"If you are poor and you are uneducated and you don't have a diploma, you are more likely to suffer from health problems or disparities," said Dr. Tomás Magaña, a pediatrician who founded the program at Children's Hospital Oakland but now runs it out of the Public Health Institute, an Oakland nonprofit. "Faces tries to address that by providing opportunities for academic success, professional and personal."  more

New HIV/AIDS prevention methods for women needed

December 10, 2013 | Bethany Young Holt, Manjula Lusti-Narasimhan | San Francisco Chronicle

PHI's Bethany Young Hold and WHO's Manjula Lusti-Narasimhan make the case for MPTs in an opinion piece published in the San Francisco Chronicle. They address the need for better prevention, call for funding into MPT research, and ask for greater collaboration between HIV and contraception research.   more

Fast Food Popular Among California's Very Young, Fruits and Vegetables Not So Much

December 02, 2013

Fast food continues to be popular among young California children, and many don't eat the recommended amounts of fruits and vegetables, according to a UCLA Center for Health Policy Research study led by PHI researchers that has appeared in the news media.   more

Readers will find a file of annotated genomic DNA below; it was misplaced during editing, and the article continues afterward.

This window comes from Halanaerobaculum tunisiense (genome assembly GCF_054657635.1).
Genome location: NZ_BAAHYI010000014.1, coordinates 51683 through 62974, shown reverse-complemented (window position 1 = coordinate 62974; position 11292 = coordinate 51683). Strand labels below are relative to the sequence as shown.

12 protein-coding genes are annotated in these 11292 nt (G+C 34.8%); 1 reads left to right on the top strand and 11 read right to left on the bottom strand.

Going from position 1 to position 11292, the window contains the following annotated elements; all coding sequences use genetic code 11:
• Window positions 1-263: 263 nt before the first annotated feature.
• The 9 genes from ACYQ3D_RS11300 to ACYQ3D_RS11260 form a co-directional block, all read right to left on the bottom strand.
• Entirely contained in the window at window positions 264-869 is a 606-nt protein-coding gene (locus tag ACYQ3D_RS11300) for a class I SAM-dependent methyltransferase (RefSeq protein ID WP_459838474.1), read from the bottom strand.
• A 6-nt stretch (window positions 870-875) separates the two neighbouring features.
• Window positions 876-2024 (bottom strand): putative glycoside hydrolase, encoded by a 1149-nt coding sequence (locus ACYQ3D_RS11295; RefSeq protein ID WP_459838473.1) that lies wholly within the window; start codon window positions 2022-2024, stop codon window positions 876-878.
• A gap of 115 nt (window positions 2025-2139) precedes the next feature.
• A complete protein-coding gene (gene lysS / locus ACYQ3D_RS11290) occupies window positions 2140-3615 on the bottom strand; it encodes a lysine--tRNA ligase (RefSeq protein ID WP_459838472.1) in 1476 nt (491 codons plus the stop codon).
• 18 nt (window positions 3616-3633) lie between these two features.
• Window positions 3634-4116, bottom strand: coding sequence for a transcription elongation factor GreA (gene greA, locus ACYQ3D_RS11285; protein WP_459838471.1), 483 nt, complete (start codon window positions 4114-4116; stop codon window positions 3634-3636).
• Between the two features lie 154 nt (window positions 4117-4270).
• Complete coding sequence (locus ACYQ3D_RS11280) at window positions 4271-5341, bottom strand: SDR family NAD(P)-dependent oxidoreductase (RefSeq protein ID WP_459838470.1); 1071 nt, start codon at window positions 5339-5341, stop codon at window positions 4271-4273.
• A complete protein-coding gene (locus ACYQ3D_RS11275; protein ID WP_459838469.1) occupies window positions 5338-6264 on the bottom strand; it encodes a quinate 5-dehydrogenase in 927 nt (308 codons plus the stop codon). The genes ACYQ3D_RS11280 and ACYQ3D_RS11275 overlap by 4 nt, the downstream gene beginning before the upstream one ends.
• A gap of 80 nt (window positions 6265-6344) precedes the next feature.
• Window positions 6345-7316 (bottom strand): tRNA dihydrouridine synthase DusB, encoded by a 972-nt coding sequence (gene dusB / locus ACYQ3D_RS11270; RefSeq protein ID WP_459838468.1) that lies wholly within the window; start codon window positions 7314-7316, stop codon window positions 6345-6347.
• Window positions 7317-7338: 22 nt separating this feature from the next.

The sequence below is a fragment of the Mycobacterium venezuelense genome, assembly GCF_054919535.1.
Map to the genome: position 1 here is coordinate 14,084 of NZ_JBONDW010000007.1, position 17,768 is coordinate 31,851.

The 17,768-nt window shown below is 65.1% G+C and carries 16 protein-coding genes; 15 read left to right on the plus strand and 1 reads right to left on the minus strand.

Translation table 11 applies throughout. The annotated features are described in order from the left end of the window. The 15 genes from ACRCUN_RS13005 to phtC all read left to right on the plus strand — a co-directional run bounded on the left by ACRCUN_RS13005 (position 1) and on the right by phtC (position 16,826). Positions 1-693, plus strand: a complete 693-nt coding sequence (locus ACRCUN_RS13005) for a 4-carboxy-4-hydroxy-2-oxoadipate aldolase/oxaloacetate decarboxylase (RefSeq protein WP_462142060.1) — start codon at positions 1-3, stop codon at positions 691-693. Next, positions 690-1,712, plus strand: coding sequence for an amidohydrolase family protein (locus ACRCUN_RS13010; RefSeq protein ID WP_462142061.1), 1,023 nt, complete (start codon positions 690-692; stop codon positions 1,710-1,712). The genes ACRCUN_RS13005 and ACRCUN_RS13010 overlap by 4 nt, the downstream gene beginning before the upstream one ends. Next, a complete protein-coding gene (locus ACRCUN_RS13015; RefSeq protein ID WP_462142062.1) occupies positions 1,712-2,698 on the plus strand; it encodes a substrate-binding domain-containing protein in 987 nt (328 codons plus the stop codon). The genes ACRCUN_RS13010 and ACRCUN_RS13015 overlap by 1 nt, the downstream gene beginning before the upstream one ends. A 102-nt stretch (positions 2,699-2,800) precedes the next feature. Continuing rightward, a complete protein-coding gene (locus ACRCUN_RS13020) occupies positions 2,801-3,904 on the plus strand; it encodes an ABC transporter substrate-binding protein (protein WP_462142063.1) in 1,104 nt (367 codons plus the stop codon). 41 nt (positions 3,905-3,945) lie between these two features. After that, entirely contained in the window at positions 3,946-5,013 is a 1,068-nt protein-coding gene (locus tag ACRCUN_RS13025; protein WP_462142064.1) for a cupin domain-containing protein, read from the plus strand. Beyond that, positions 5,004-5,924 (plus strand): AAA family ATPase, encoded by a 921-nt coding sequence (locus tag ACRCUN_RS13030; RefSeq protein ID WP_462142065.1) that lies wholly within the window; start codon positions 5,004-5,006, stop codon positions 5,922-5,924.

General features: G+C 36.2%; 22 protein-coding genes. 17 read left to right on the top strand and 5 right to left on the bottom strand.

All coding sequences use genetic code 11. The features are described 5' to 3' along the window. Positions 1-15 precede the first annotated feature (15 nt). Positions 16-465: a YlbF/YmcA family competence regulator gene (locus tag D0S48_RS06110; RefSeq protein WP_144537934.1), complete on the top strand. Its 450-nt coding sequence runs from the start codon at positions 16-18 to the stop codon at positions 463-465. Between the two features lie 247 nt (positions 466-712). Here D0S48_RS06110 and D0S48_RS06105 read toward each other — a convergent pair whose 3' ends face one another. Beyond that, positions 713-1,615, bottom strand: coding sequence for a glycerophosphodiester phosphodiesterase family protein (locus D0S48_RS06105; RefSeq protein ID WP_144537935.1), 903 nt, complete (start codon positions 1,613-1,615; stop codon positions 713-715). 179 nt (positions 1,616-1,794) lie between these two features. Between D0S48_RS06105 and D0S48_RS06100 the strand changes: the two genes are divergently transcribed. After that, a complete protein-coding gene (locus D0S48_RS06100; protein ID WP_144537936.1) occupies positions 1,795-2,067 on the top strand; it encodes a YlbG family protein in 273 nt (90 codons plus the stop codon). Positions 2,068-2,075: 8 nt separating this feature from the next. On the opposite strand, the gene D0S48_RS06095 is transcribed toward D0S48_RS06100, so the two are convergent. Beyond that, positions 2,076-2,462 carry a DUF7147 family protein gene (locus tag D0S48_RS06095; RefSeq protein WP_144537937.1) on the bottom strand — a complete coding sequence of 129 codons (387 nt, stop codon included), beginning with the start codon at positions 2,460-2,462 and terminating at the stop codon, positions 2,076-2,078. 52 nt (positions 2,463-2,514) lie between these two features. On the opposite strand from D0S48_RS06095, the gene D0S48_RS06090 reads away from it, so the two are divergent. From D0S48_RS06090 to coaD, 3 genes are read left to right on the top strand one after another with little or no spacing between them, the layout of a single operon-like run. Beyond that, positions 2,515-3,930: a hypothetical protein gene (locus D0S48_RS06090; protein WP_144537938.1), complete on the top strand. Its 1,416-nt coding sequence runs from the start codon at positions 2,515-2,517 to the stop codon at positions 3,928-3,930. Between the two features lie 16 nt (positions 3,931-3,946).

Why Businesses Should Invest in Community Health

November 26, 2013 | Mary A. Pittman | as originally appeared in Employee Benefit News

PHI makes the case for why businesses should move beyond just workplace wellness to invest in building healthier communities.   more

More States Will Deregulate Alcohol Sales, ARG's Kerr Predicts

November 05, 2013 | Beer Business Daily

More states will deregulate alcohol sales and allow customers to buy alcohol at private retail outlets instead of at state-owned stores, Alcohol Research Group scientist Bill Kerr, PhD, predicts in a Beer Business Daily article.  more

Many Beers and Wines Have Become Stronger Than You May Realize

October 15, 2013 | HealthDay

 

Thanks to rising alcohol levels in wine and beer, the drinks served in bars and restaurants are often more potent than people realize, a new report from PHI's Alcohol Research Group shows.

As a result, even conscientious drinkers who stick to a strict one- or two-drink limit could easily find themselves beyond the legal limit for driving or accidentally consuming more alcohol than they want to for good health.  more